HTML5 Application Cache
With HTML5 it is easy to make an offline version of a web application, by creating a cache manifest file.
What is Application Cache?
HTML5 introduces application cache, which means that a web application is cached, and accessible without an internet connection.
Application cache gives an application three advantages:
- Offline browsing - users can use the application when they're offline
- Speed - cached resources load faster
- Reduced server load - the browser will only download updated/changed resources from the server
Internet Explorer 10, Firefox, Chrome, Safari and Opera support Application cache.
HTML5 Cache Manifest Example
The example below shows an HTML document with a cache manifest (for offline browsing):
The content of the document......
Try it yourself »
Cache Manifest Basics
To enable application cache, include the manifest attribute in the document's <html> tag:
Every page with the manifest attribute specified will be cached when the user visits it. If the manifest attribute is not specified, the page will not be cached (unless the page is specified directly in the manifest file).
The recommended file extension for manifest files is: ".appcache"
|A manifest file needs to be served with the correct media type, which is "text/cache-manifest". Must be configured on the web server.|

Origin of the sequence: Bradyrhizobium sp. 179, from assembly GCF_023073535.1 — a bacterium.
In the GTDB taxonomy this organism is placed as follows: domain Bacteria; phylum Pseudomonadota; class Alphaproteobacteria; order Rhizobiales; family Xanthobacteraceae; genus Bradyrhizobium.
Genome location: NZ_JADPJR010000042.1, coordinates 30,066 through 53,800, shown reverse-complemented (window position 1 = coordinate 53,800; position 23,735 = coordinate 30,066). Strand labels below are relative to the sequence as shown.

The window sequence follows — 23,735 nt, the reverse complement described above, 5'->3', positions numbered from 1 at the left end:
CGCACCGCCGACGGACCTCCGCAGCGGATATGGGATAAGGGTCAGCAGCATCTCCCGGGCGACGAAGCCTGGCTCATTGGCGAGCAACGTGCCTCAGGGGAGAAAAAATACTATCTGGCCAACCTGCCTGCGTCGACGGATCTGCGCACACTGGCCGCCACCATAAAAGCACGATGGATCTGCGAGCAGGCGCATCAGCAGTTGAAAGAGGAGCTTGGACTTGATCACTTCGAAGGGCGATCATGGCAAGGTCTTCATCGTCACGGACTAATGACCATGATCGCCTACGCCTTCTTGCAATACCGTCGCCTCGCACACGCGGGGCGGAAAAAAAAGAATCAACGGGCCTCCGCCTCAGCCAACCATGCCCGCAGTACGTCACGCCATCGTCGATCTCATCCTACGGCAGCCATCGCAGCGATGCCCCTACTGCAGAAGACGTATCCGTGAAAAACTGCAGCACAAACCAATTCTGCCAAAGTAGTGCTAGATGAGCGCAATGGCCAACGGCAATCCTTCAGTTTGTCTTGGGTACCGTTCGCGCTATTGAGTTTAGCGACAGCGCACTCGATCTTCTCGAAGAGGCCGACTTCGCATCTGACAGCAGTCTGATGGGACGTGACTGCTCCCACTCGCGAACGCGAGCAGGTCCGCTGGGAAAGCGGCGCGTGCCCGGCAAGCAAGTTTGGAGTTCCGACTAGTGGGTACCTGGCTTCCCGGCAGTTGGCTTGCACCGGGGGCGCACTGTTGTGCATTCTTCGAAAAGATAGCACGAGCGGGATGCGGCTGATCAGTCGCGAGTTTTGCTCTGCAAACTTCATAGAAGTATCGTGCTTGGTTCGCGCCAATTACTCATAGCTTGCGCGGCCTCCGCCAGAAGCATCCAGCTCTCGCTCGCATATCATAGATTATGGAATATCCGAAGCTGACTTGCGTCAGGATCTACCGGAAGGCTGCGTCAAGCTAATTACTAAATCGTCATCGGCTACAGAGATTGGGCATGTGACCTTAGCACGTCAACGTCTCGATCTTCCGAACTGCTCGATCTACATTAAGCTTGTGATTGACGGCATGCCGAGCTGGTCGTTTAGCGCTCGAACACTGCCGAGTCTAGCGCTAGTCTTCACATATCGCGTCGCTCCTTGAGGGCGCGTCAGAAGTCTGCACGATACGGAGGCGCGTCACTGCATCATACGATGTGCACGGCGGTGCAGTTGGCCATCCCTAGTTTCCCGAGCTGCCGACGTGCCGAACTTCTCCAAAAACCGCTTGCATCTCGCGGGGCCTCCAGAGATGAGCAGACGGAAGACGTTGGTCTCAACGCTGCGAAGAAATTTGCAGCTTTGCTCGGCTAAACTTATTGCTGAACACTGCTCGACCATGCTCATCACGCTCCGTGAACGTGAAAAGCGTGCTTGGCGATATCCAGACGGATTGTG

The Manifest File
The manifest file is a simple text file, which tells the browser what to cache (and what to never cache).
The manifest file has three sections:
- CACHE MANIFEST - Files listed under this header will be cached after they are downloaded for the first time
- NETWORK - Files listed under this header require a connection to the server, and will never be cached
- FALLBACK - Files listed under this header specifies fallback pages if a page is inaccessible
The first line, CACHE MANIFEST, is required:
The NETWORK section below specifies that the file "login.asp" should never be cached, and will not be available offline:
An asterisk can be used to indicate that all other resources/files require an internet connection:
The FALLBACK section below specifies that "offline.html" will be served in place of all files in the /html/ catalog, in case an internet connection cannot be established:
Note: The first URI is the resource, the second is the fallback.
Updating the Cache
Once an application is cached, it remains cached until one of the following happens:
- The user clears the browser's cache
- The manifest file is modified (see tip below)
- The application cache is programmatically updated
Example - Complete Cache Manifest File
# 2012-02-21 v1.0.0
Notes on Application Cache
Be careful with what you cache.
Once a file is cached, the browser will continue to show the cached version, even if you change the file on the server. To ensure the browser updates the cache, you need to change the manifest file.
Note: Browsers may have different size limits for cached data (some browsers have a 5MB limit per site).
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